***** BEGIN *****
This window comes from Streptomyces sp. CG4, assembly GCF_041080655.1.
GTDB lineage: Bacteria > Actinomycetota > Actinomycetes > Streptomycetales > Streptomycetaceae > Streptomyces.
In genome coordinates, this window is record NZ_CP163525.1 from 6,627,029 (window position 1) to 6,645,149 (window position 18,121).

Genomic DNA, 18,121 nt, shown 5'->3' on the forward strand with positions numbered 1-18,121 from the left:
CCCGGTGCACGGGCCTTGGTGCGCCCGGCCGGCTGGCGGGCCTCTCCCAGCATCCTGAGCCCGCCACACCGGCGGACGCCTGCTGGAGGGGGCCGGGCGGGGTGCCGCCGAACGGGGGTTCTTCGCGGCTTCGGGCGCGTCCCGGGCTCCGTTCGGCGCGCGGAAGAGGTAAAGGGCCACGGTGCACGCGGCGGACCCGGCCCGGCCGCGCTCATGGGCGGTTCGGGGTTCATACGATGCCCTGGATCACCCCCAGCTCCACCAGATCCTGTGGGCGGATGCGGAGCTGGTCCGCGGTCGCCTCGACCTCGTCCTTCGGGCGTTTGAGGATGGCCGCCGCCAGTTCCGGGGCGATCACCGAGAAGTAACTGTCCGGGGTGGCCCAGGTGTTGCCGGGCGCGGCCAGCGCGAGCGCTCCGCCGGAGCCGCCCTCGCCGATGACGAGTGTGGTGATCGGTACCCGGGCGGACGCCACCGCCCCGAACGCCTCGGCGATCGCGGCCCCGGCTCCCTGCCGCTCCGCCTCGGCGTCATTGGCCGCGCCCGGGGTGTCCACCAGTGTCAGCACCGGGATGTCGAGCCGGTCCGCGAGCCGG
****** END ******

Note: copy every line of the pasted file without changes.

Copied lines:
This window comes from Streptomyces sp. CG4, assembly GCF_041080655.1.
GTDB lineage: Bacteria > Actinomycetota > Actinomycetes > Streptomycetales > Streptomycetaceae > Streptomyces.
In genome coordinates, this window is record NZ_CP163525.1 from 6,627,029 (window position 1) to 6,645,149 (window position 18,121).

Genomic DNA, 18,121 nt, shown 5'->3' on the forward strand with positions numbered 1-18,121 from the left:
CCCGGTGCACGGGCCTTGGTGCGCCCGGCCGGCTGGCGGGCCTCTCCCAGCATCCTGAGCCCGCCACACCGGCGGACGCCTGCTGGAGGGGGCCGGGCGGGGTGCCGCCGAACGGGGGTTCTTCGCGGCTTCGGGCGCGTCCCGGGCTCCGTTCGGCGCGCGGAAGAGGTAAAGGGCCACGGTGCACGCGGCGGACCCGGCCCGGCCGCGCTCATGGGCGGTTCGGGGTTCATACGATGCCCTGGATCACCCCCAGCTCCACCAGATCCTGTGGGCGGATGCGGAGCTGGTCCGCGGTCGCCTCGACCTCGTCCTTCGGGCGTTTGAGGATGGCCGCCGCCAGTTCCGGGGCGATCACCGAGAAGTAACTGTCCGGGGTGGCCCAGGTGTTGCCGGGCGCGGCCAGCGCGAGCGCTCCGCCGGAGCCGCCCTCGCCGATGACGAGTGTGGTGATCGGTACCCGGGCGGACGCCACCGCCCCGAACGCCTCGGCGATCGCGGCCCCGGCTCCCTGCCGCTCCGCCTCGGCGTCATTGGCCGCGCCCGGGGTGTCCACCAGTGTCAGCACCGGGATGTCGAGCCGGTCCGCGAGCCGG